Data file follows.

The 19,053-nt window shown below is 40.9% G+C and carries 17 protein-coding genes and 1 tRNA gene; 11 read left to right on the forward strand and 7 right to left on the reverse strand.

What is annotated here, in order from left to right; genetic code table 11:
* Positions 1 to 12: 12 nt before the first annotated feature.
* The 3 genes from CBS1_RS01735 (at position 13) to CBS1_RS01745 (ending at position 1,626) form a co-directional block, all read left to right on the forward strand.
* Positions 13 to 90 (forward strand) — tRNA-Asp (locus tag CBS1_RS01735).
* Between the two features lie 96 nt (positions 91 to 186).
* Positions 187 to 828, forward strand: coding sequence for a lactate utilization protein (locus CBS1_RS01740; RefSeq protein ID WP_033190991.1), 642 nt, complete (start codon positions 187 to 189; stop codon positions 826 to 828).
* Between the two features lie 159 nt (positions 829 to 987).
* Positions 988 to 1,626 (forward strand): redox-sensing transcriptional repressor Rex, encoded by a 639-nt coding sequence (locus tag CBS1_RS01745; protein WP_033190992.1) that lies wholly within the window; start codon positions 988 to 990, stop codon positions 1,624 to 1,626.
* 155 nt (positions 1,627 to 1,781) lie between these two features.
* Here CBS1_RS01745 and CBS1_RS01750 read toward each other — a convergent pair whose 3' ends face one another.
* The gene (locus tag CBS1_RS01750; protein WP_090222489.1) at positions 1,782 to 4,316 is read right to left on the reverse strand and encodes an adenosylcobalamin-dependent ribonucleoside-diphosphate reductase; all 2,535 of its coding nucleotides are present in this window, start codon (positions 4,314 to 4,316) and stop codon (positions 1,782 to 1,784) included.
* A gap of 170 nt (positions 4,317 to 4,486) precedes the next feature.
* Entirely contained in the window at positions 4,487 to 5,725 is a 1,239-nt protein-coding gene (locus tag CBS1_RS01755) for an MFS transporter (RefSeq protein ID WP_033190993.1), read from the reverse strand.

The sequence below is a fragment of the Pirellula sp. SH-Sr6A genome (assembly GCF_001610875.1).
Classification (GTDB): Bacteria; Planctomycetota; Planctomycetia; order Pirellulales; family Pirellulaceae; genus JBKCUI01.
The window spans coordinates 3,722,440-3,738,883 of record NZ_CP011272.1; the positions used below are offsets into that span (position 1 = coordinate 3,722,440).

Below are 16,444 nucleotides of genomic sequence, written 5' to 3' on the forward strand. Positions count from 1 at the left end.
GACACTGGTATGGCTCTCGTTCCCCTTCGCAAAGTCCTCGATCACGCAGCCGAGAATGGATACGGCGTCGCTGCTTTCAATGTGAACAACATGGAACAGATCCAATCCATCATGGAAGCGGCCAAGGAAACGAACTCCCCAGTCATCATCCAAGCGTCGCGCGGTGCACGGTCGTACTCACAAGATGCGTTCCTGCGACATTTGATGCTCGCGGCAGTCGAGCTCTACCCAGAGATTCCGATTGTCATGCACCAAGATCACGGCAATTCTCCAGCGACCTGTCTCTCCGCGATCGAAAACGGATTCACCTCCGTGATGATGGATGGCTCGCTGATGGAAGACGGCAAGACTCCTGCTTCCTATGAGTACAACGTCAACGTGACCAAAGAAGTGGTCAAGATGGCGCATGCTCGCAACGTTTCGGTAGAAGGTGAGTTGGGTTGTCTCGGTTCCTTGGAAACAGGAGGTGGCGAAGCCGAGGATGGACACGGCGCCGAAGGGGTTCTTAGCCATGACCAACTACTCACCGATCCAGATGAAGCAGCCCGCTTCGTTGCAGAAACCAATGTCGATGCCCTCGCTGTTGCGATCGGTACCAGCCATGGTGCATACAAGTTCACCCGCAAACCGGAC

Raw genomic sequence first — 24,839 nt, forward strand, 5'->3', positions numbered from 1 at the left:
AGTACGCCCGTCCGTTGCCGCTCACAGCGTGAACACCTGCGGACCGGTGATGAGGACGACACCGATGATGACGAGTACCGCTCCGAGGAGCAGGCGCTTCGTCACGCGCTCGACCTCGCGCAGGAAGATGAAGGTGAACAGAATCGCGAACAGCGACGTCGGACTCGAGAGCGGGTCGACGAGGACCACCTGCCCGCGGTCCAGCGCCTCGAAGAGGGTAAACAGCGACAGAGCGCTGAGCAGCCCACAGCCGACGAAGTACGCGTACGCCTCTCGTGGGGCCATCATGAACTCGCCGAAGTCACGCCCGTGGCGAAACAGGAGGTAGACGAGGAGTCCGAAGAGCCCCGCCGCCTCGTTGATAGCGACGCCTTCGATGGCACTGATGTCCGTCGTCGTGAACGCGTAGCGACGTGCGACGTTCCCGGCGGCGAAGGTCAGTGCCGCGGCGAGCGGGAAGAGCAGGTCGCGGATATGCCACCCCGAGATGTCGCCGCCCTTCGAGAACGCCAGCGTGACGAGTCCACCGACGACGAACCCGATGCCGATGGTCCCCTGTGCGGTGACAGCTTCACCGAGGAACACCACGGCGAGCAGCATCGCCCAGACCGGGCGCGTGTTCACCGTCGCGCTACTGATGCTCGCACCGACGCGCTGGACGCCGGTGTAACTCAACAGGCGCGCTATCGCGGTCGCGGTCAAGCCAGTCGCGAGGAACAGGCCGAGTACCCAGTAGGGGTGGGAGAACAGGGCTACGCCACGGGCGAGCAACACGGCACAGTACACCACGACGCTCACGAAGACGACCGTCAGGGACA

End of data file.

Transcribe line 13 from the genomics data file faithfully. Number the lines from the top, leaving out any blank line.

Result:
* A gap of 170 nt (positions 4,317 to 4,486) precedes the next feature.